After a while, I appreciated this historic walk in Mass Effect‘s history and could definitely be worth the novelty for newcomers. I do suggest switching on the Legendary mode and the improved controls once the novelty wears off, because trust me, the mechanics are so dated. The role-playing aspects of Mass Effect Remastered as mentioned earlier has been preserved – it’s still the same and it’s still fantastic.
While the story and most if its dialogue remains highly expository compared to its later counterparts; I’m more critical now because of my time. Back in my mid-twenties, I had plenty of time to burn. Now, a sliver away from forty, I have significantly less time. I don’t have the time to check every codex entry, to scour every planet for its resources, and even goof around with my zero-gravity Mako. If you have time and would like to see how the Mass Effect of the past worked, I commend you, but now… let’s finish this game ASAP to get to the more polished titles.
Mass Effect 2 Remastered — Aged like fine wine
While most have a good experience with Mass Effect 2, my experience in the past involved adjusting from Mass Effect. In my experience, I feel that Mass Effect 2 has two parts—the “jet lag”, which is the first half of Mass Effect 2 and the “wow moment”, when you hit the second half and where the brilliance of BioWare kicks in. For the purposes of this Mass Effect Legendary Edition review, continuing from the original Mass Effect Remastered to Mass Effect 2 Remastered removes much of the “jet lag” as my gaming standard now leans closer to Mass Effect 2 rather than the original Mass Effect.
So much has been fixed in the transition between sequels. The button mapping is so much better despite the weapon wheel and dash button still being cross instead of L3. Otherwise, crouching has been relegated to the much improved cover system. Grenades and medi-gels have been streamlined into the powers wheel and I have to say that “power mapping” onto buttons have made power usage so much more smooth. The L3 and R3 buttons are now you compass buttons to find out your objective as in previous game, getting lost is quite easy.
While I hated when they took away some of the old school RPG mechanics in Mass Effect in the past, I feel that with the quality of life adjustments, it makes the game more accessible to non-RPG fans. Other RPG gamers may find the move a little annoying, but as I mentioned, for those of us strapped for time, it’s a welcome adjustment. The equipment screen has been replaced by the research and weapon loadout booths. The planetary scanning is a great addition to the planetary surveys compared to the old Mako surveys. On the PS5, planetary scanning has been improved with haptic feedback becoming more sensitive when you’re close to a resource motherlode. While I’m still annoyed at the “Mission Completed” screen as personally it’s the biggest immersion breaking mechanic for me, it’s a give and take as the original Mass Effect has become too cumbersome for my taste.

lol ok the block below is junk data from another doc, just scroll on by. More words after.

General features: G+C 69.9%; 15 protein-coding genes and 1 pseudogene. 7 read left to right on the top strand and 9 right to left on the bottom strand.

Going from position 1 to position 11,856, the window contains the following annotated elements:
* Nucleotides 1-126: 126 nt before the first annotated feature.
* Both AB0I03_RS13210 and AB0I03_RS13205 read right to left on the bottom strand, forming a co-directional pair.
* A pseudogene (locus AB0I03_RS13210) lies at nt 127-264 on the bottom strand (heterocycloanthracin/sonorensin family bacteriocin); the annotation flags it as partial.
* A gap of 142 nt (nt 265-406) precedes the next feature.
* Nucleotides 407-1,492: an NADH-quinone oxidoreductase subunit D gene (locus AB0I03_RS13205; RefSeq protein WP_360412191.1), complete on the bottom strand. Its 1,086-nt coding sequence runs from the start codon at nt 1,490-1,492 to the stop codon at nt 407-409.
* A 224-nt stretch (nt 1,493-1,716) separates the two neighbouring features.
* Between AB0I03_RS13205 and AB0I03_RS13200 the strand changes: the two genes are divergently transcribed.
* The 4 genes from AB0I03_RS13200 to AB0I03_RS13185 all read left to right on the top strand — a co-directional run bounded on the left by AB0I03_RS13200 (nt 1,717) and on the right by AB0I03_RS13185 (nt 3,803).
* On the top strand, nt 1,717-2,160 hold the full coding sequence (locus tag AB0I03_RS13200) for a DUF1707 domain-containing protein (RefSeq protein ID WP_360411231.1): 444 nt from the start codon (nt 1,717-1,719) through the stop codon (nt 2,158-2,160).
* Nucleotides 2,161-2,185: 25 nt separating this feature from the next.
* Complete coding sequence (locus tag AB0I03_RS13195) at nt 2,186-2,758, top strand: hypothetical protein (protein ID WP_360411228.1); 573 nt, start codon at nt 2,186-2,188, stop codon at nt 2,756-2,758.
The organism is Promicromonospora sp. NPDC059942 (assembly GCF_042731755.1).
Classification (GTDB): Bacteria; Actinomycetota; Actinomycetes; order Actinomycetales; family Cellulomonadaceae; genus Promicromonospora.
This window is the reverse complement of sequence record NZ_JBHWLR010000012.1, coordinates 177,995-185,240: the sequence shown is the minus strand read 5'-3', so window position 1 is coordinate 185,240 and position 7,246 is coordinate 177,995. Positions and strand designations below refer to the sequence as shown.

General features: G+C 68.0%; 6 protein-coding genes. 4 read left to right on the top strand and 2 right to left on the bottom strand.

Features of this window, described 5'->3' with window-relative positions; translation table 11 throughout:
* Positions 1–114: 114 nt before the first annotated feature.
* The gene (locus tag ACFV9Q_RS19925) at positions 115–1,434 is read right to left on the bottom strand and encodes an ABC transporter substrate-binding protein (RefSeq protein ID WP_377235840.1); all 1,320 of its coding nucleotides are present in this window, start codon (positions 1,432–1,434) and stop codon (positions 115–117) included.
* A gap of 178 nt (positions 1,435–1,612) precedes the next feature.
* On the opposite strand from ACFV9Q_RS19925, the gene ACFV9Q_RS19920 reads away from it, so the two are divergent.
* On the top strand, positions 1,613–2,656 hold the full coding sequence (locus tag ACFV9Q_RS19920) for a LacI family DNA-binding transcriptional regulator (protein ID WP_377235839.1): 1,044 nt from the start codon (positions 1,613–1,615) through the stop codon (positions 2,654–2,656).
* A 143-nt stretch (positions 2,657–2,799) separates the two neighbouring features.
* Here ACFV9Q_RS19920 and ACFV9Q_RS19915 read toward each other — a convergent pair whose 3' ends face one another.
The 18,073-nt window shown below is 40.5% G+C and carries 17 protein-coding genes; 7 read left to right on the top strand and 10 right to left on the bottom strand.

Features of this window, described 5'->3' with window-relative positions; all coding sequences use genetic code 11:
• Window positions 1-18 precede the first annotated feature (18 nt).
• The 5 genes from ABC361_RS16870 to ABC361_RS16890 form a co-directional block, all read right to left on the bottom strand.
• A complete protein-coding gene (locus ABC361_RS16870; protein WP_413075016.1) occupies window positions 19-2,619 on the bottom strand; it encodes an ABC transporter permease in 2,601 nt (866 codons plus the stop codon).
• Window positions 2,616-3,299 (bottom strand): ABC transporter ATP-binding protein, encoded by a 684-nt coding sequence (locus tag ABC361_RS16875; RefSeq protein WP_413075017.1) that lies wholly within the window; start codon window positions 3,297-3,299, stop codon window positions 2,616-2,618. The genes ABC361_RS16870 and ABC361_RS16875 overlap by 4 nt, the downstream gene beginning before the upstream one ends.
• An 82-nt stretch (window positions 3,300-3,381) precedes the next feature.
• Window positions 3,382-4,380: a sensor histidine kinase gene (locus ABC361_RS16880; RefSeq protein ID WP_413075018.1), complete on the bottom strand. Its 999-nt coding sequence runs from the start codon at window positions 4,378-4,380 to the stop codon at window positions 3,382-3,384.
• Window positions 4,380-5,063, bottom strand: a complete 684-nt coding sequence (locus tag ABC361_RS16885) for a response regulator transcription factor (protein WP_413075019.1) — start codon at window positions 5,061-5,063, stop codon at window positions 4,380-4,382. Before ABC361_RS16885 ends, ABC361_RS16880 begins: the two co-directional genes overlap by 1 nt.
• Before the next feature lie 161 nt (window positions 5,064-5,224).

One thing I realized with my replay is that it’s so much more fun on Renegade. I feel that old fans owe it to themselves to pull a Renegade run just to see how it plays out. Sure, you’ll lose some of your beloved characters, but killing off some scumbags or punching journalists in the face is oh so worth it. You get to be part of a rogue organization, might as well have fun along the way.
Speaking of the infamous Miranda’s butt, which they changed in this version of the game, I never really noticed it the first time around and taking away some fan service didn’t affect my overall experience. Maybe I’m not a “butt guy”, but I’m definitely more of a “face guy” as I really felt the uncanny valley effect after a while. Miranda’s face really feels off and I can say the same with Shepard’s creepy bug-eyed stare. I probably didn’t notice it because I was into Yvonne Strahovski well into the final seasons of Chuck around that time, and I never really got into Handmaid’s Tale recently, so there’s that.
BioWare really does know how to create a world, and your experience here really lies on the relationships you make with your ragtag group of misfits. Compared to the previous Mass Effect, the relationship between you and your comrades felt stilted while here, maybe because Shepard’s working in a more rogue status, the characters are more relaxed. The bulk of your experience in this game is choosing which loyalty missions to prioritize. With that, your relationship with your party members increase and the dialogue and interactions feel more fluid and natural. There is this natural impulse to get to your crew a lot better than on the original Mass Effect even if you’re just in it “for the story”.
Yet as I write this Mass Effect Legendary Edition review, one thing that will not be replicated is that deep anticipation for Mass Effect 3. As I complete the suicide mission, still fresh in my mind, I can go ahead and load Mass Effect 3 in its full glory without the wait. To me, the best parts about Mass Effect as a whole is the second half of Mass Effect 2, the anticipation to the third game along with its celebrated DLCs (most notably Lair of the Shadow Broker), and then the first half of Mass Effect 3. One thing is for sure, after going through Mass Effect 2, I could honestly say that this title is definitely a game of a generation and a definitive sci-fi single player epic that hasn’t been matched to this day.
Mass Effect 3 Remastered — Another look at this divisive masterpiece
While little has actually changed in terms of story content for Mass Effect 3, I feel that taking away the multiplayer aspect of the game improves it in the long run. Personally, I enjoyed the multiplayer in the past, but I felt we were forced into it with the War Assets mechanic. This time around, I appreciate that we can attain maximum military strength just through a single player experience.